In a facilitated meeting, the organization of chairs dictates a more equal sharing of power and meanings with all those who are involved.

In a facilitated meeting, the chairs in the room are arranged in circles where people face each other. Sometimes the chairs are arranged around circular tables. Most people, therefore, are not facing the front of the room, and as such, this part of the room does not play an important role in how the meeting is conducted. In other words, no one sits at the front of the room, facing the people sitting in circles.

The difference between a facilitated meeting and one that is not facilitated is therefore defined by the expression of power differentials between people: in a facilitated meeting, all participants (ideally) are equal in terms of their capability of contributing to the process, and as such, a facilitated meeting is innately democratic. Conversely, in non-facilitated meetings, a few people ultimately have the ability to control how others can express meanings and which ones receive attention.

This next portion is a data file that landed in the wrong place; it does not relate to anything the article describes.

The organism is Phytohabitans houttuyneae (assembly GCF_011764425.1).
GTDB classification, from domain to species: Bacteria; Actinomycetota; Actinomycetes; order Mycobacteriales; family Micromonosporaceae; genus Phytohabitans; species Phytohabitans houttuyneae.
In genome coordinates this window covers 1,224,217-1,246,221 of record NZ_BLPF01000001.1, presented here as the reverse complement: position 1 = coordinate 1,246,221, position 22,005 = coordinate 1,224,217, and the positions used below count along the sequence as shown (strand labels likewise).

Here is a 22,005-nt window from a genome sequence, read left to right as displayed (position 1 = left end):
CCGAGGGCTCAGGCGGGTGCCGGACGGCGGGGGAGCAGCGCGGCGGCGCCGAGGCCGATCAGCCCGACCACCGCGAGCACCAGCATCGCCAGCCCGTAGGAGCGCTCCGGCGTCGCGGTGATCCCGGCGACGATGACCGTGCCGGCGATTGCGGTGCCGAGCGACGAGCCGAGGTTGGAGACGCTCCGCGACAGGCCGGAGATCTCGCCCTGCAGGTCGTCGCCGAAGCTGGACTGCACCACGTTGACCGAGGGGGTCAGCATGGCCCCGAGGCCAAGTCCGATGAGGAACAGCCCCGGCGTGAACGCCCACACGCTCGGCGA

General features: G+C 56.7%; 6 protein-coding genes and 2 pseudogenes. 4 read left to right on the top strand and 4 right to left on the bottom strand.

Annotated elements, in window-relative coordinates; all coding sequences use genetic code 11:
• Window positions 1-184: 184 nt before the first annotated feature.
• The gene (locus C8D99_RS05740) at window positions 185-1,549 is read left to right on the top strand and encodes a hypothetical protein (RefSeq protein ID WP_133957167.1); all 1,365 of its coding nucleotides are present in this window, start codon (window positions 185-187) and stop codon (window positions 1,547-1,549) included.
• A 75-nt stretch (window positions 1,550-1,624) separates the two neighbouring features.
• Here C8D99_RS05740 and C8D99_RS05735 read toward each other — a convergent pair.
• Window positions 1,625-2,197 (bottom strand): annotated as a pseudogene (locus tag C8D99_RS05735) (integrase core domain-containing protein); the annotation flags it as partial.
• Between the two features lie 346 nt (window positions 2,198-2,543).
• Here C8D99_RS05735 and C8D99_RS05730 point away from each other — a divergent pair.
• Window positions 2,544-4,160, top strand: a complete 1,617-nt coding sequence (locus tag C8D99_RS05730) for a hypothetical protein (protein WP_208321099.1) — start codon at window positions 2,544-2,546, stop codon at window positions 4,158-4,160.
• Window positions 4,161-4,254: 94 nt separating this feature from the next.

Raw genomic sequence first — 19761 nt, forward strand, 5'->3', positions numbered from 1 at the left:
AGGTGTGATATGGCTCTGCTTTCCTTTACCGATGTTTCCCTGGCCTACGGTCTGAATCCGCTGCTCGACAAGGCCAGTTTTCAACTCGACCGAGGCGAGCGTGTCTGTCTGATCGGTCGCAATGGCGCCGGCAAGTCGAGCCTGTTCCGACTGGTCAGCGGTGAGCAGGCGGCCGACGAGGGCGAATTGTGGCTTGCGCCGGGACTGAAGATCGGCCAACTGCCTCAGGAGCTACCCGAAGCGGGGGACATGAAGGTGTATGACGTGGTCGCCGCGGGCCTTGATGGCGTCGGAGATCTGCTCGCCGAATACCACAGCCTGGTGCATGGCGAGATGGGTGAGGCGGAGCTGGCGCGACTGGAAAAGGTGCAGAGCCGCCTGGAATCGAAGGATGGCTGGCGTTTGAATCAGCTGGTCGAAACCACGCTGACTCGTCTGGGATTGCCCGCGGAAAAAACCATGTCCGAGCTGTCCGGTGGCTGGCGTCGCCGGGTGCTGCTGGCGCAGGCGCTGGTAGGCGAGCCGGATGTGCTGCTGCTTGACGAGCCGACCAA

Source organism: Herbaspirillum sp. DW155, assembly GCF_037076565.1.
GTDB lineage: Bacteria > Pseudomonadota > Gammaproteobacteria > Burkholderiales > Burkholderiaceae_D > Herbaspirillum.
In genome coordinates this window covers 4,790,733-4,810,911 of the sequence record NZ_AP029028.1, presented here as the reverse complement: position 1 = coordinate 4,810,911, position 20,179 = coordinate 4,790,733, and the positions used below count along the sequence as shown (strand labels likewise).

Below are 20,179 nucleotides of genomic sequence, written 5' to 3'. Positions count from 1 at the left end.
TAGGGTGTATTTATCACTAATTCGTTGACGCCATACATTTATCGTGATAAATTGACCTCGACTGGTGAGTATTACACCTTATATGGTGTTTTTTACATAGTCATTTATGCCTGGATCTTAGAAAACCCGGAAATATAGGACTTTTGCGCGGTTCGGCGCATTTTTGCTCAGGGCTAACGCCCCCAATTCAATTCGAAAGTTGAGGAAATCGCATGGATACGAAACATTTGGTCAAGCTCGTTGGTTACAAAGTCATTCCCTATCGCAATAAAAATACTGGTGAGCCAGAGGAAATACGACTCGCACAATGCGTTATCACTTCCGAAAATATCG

The role of a facilitator

The facilitator is the person who helps organize, structure, and guide a meeting in a way that empowers the participants to identify and act on issues. The facilitator of a meeting cares about the process, but has no vested interest in the outcome. The facilitator is therefore (ideally) a neutral party to the process, doesn’t take sides, and is there to make sure that as many people contribute as possible in an open environment. Some meetings have one facilitator while others can have multiple people performing this role, depending on the workload required.

To understand this role better, let’s go back to the idea of power differentials in a room. If a facilitator directly contributed to the content of a meeting and controlled the decisions being made–in other words, assuming a partial position–then the power flow in the room is adversely affected. The “facilitator” then becomes the person in the room with the most power. In this example, the role of facilitator is replaced by the new role of a chairperson, manager, or in simple terms, the person who “runs the meeting”. Most business meetings are conducting in this manner, where one person controls the power flow and makes the final decision. Typically, this person is a manager, or a person who already is assumed to have more power than the rest of the people in the meeting. For this reason, it is important to be aware of how a community will perceive a person’s power and authority before considering using this individual as a meeting facilitator, because even if this person strives to equalize power, it is not possible to erase people’s preconceptions.